For the pudding
- 225g whole medjool dates
- 175ml boiling water
- 1 tsp vanilla extract
- 175g self-raising flour, plus extra for greasing
- 1 tsp bicarbonate of soda
Bicarbonate of soda, or baking soda, is an alkali which is used to raise soda breads and full-…
- 2 eggs
The ultimate convenience food, eggs are powerhouses of nutrition packed with protein and a…
- 85g butter, softened, plus extra for greasing
Butter is a dairy product made from separating whole milk or cream into fat and…
- 140g demerara sugar
- 2 tbsp black treacle
- 100ml milk
One of the most widely used ingredients, milk is often referred to as a 'complete' food…
- cream or custard to serve (optional)
Fresh unpasteurised milk quickly separates and the fat rises to the top. This fat layer is then…
For the toffee sauce
Stone and chop 225g medjool dates quite small, put them in a bowl, then pour over 175ml boiling water.
Leave for about 30 mins until cool and well-soaked, then mash a bit with a fork. Stir in 1 tsp vanilla extract.
Butter and flour seven mini pudding tins (each about 200ml/7fl oz) and sit them on a baking sheet. Heat oven to 180C/fan 160C/gas 4.
While the dates are soaking, make the puddings. Mix 175g self-raising flour and 1 tsp bicarbonate of soda together and beat the 2 eggs in a separate bowl.
Beat 85g softened butter and 140g demerara sugar together in a large bowl for a few mins until slightly creamy (the mixture will be grainy from the sugar). Add the eggs a little at a time, beating well between additions.
Beat in 2 tbsp black treacle then, using a large metal spoon, gently fold in one-third of the flour and bicarbonate of soda mix, then half of the 100ml milk, being careful not to overbeat. Repeat until all the flour mix and all the milk is used.
Stir the soaked dates into the pudding batter. The mix may look a little curdled at this point and will be like a soft, thick batter.
Spoon it evenly between the tins and bake for 20-25 mins, until risen and firm.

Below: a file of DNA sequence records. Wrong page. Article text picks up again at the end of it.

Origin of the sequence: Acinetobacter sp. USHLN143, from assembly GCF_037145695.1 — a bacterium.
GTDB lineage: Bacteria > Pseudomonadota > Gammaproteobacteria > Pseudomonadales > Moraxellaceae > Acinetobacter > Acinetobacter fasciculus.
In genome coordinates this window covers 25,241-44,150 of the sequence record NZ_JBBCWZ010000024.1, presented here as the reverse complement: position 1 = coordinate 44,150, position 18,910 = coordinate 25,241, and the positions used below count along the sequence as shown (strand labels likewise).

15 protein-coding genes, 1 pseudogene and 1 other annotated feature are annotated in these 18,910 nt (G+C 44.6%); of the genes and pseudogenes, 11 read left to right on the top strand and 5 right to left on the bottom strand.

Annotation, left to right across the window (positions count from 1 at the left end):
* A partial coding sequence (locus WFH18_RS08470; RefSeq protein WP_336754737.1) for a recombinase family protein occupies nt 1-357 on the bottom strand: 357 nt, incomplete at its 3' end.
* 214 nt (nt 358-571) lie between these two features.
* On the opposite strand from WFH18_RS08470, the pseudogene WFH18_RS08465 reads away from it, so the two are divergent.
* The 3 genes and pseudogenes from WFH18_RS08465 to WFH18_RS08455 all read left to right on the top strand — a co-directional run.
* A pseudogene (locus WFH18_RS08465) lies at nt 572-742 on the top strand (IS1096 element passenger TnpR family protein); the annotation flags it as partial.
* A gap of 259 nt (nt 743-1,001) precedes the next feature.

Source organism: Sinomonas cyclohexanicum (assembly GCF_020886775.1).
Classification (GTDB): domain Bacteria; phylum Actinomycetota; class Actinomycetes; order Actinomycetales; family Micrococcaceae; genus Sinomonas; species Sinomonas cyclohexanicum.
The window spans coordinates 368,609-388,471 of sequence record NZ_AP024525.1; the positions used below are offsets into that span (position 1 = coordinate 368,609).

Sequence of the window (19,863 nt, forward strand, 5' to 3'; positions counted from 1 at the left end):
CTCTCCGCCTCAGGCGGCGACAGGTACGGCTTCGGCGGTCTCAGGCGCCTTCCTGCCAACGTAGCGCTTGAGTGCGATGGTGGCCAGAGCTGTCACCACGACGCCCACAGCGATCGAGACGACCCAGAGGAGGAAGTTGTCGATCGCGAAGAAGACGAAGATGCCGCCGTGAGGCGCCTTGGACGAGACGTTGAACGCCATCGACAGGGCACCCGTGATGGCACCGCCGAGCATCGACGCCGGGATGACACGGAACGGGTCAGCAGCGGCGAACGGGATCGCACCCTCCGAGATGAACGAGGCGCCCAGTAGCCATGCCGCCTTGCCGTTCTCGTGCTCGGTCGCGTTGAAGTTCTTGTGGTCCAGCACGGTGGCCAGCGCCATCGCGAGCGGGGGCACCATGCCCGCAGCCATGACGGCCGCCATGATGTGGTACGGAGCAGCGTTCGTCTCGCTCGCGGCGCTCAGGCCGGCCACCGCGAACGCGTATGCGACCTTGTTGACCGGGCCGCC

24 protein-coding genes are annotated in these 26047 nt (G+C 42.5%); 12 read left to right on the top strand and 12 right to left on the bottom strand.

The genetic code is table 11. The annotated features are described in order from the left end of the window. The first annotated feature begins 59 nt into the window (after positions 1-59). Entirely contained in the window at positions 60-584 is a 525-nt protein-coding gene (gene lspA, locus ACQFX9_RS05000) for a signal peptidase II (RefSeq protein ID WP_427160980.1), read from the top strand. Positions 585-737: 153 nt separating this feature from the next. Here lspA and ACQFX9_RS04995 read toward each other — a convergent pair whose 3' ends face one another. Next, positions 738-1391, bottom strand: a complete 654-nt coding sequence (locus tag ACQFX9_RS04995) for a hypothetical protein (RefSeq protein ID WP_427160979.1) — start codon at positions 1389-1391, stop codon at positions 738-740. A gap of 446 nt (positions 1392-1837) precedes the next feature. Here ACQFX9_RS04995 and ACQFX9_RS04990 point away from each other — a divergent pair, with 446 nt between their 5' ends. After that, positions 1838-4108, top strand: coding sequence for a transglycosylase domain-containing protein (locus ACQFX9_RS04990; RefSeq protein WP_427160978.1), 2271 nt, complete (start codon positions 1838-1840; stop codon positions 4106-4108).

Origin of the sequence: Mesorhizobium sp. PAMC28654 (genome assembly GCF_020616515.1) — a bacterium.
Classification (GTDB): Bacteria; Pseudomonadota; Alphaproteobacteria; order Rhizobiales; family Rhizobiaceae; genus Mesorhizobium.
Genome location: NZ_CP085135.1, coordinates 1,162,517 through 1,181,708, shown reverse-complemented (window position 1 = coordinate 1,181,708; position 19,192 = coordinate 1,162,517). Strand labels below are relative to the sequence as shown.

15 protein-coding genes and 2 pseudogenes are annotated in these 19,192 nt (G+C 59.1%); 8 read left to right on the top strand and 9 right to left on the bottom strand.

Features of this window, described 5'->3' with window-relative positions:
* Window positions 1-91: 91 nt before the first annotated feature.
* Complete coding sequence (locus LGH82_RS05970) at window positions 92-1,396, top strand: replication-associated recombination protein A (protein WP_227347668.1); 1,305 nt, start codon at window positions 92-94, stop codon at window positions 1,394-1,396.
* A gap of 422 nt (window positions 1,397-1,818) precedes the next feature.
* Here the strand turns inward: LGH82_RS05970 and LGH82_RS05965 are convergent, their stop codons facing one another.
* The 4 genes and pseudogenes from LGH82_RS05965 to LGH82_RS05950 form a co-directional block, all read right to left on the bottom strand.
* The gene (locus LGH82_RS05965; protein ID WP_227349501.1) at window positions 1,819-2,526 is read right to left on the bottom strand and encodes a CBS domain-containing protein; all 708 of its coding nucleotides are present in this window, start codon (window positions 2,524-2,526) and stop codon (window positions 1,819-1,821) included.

Meanwhile, put the 175g light muscovado sugar and 50g butter pieces for the sauce in a medium saucepan with half the 225ml double cream.
Bring to the boil over a medium heat, stirring all the time, until the sugar has completely dissolved.
Stir in 1 tbsp black treacle, turn up the heat slightly and let the mixture bubble away for 2-3 mins until it is a rich toffee colour, stirring occasionally to make sure it doesn’t burn. Take the pan off the heat and beat in the rest of the double cream.
Remove the puddings from the oven. Leave in the tins for a few mins, then loosen them well from the sides of the tins with a small palette knife before turning them out.
You can serve them now with the sauce drizzled over, but they’ll be even stickier if left for a day or two coated in the sauce. To do this, pour about half the sauce into one or two ovenproof serving dishes.
Sit the upturned puddings on the sauce, then pour the rest of the sauce over them. Cover with a loose tent of foil so that the sauce doesn’t smudge (no need to chill).
When ready to serve, heat oven to 180C/fan 160C/gas 4. Warm the puddings through, still covered, for 15-20 mins or until the sauce is bubbling. Serve them on their own, or with cream or custard.
FreezingIf you don’t want to eat the puddings all at once, freeze a few in an ovenproof dish with some of the sauce. Thaw for a few hours and reheat as in step 15.